Poker & Exposure

Me during my poker days back in college.

Me during my poker days.

I’ll never forget how nervous I was my first night playing poker at a casino in Atlantic City. My heart pounded a mile a minute, my fingers sweat onto the cards, and my hands shook like maracas every time I pushed chips into the pot. I was afraid to win a hand because I didn’t know how to tip the dealer. I was so scared, I folded pocket kings before the flop. My fear cost me money. The other guy only had jacks. I was a better player than that.

After seeing the World Series of Poker on television, I became obsessed with the game of Texas Hold ‘Em. I played online poker every day for three years straight and won more money than I lost. I played aggressive and confident online, but when I got to the casino, I played tight and afraid.

Luckily, as the night went along, I began to feel more comfortable at the table. Most of the other players were friendly, and the dealers were nice. My hands stopped shaking so much, and I no longer sweat. I started playing better, won a hand or two, and even tipped the dealer.

I thought I was over my casino fear for good, but the next time I went to play poker in Atlantic City, I was just as nervous as before. Only this time, the fear dissipated quicker. The first night it took a couple of hours for me to calm down, but this time it only took a couple of hands. Then, my third night, I was less nervous still. By my fifth time there, I wasn’t nervous at all. I was no longer afraid to play poker in the casino because I had done it so many times. Nothing bad had happened to me, other than losing some money, so I realized there was nothing to fear.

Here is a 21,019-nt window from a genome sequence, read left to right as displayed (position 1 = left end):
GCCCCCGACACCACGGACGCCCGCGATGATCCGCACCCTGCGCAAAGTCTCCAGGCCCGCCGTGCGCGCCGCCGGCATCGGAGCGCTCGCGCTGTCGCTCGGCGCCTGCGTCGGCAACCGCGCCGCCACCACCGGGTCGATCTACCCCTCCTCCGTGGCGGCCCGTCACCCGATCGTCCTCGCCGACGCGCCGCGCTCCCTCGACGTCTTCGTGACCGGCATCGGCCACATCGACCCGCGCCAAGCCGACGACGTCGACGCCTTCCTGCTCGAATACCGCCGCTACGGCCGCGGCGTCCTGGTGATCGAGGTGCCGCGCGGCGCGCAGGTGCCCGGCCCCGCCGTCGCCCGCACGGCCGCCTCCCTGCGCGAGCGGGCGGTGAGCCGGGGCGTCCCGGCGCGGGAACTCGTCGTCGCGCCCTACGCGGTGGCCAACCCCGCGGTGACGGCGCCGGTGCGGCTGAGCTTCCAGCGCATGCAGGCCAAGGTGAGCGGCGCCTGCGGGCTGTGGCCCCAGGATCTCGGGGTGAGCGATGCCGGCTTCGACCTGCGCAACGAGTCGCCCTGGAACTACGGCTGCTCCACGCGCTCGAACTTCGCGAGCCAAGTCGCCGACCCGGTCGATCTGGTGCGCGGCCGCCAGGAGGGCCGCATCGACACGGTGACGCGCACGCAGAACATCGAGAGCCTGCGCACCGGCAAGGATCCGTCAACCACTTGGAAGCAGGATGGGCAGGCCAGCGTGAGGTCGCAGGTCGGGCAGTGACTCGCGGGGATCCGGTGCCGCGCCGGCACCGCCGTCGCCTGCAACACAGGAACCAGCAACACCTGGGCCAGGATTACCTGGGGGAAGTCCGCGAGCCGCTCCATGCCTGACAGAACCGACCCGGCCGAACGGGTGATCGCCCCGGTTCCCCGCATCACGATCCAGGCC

I stopped playing poker for a several years. Online poker became outlawed, plus I was busy with my new interest: writing. A few months ago, on a lark, I decided to visit a poker club in Daytona Beach, FL. When I sat at the table, I was almost as nervous as the first night I played in Atlantic City. I was confused. I thought I was over that fear.

The chips shook in my hands like before, but the nerves didn’t last as long as the first time, and I got comfortable quicker. I knew I had done it before. I just needed to refresh myself and remember how to do it. It only took a few hands until I was playing like my normal self. I got over my fear of live poker through exposure, which is the same way to get over social anxiety.

I knew how to play poker, just like I knew how to talk, but because of fear, I was unable to. The only way I got over that fear and became comfortable playing poker at the casino was by sitting through the fear and playing poker in the casino. The same logic applies to social anxiety. The only way to get over our fear of talking to people is by embracing the fear and talking to people. We will be nervous at first, perhaps even make a verbal mistake the equivalent of folding pocket kings, but that’s okay. I wound up winning money later that night, despite my early mistake.

Poker is one of the rare places in life where not talking is actually beneficial, which is one of the reasons I was drawn to the game. I never started talking to people at the casino poker tables, but through exposure, I was able to get over my fear of playing with people in public. Exposure works in poker the same way it works with social anxiety. Face you fear long enough and you will no longer fear it.

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